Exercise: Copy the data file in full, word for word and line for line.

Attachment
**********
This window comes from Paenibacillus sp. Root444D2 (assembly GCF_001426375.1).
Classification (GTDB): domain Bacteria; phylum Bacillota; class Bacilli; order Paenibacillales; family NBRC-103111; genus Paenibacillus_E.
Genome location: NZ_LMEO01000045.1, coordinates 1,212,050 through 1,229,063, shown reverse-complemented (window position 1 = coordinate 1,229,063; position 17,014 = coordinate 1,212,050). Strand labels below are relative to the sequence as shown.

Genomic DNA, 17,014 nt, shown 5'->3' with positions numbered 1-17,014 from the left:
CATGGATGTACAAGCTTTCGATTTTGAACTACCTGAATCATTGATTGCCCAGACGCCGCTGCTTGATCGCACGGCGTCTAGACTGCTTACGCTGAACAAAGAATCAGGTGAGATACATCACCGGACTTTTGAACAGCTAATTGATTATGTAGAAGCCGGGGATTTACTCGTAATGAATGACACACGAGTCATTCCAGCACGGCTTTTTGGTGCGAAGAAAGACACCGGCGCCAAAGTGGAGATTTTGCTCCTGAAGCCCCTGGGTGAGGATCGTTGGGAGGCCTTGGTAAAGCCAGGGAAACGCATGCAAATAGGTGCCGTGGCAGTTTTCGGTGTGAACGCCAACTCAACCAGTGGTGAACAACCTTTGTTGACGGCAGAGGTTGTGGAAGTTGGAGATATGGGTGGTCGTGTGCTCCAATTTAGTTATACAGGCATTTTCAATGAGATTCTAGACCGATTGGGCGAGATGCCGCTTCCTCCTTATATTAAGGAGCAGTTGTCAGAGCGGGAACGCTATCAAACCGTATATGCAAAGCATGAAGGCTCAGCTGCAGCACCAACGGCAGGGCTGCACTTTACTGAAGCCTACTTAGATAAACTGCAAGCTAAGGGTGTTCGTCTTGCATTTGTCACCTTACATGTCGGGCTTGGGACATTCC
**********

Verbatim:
This window comes from Paenibacillus sp. Root444D2 (assembly GCF_001426375.1).
Classification (GTDB): domain Bacteria; phylum Bacillota; class Bacilli; order Paenibacillales; family NBRC-103111; genus Paenibacillus_E.
Genome location: NZ_LMEO01000045.1, coordinates 1,212,050 through 1,229,063, shown reverse-complemented (window position 1 = coordinate 1,229,063; position 17,014 = coordinate 1,212,050). Strand labels below are relative to the sequence as shown.

Genomic DNA, 17,014 nt, shown 5'->3' with positions numbered 1-17,014 from the left:
CATGGATGTACAAGCTTTCGATTTTGAACTACCTGAATCATTGATTGCCCAGACGCCGCTGCTTGATCGCACGGCGTCTAGACTGCTTACGCTGAACAAAGAATCAGGTGAGATACATCACCGGACTTTTGAACAGCTAATTGATTATGTAGAAGCCGGGGATTTACTCGTAATGAATGACACACGAGTCATTCCAGCACGGCTTTTTGGTGCGAAGAAAGACACCGGCGCCAAAGTGGAGATTTTGCTCCTGAAGCCCCTGGGTGAGGATCGTTGGGAGGCCTTGGTAAAGCCAGGGAAACGCATGCAAATAGGTGCCGTGGCAGTTTTCGGTGTGAACGCCAACTCAACCAGTGGTGAACAACCTTTGTTGACGGCAGAGGTTGTGGAAGTTGGAGATATGGGTGGTCGTGTGCTCCAATTTAGTTATACAGGCATTTTCAATGAGATTCTAGACCGATTGGGCGAGATGCCGCTTCCTCCTTATATTAAGGAGCAGTTGTCAGAGCGGGAACGCTATCAAACCGTATATGCAAAGCATGAAGGCTCAGCTGCAGCACCAACGGCAGGGCTGCACTTTACTGAAGCCTACTTAGATAAACTGCAAGCTAAGGGTGTTCGTCTTGCATTTGTCACCTTACATGTCGGGCTTGGGACATTCC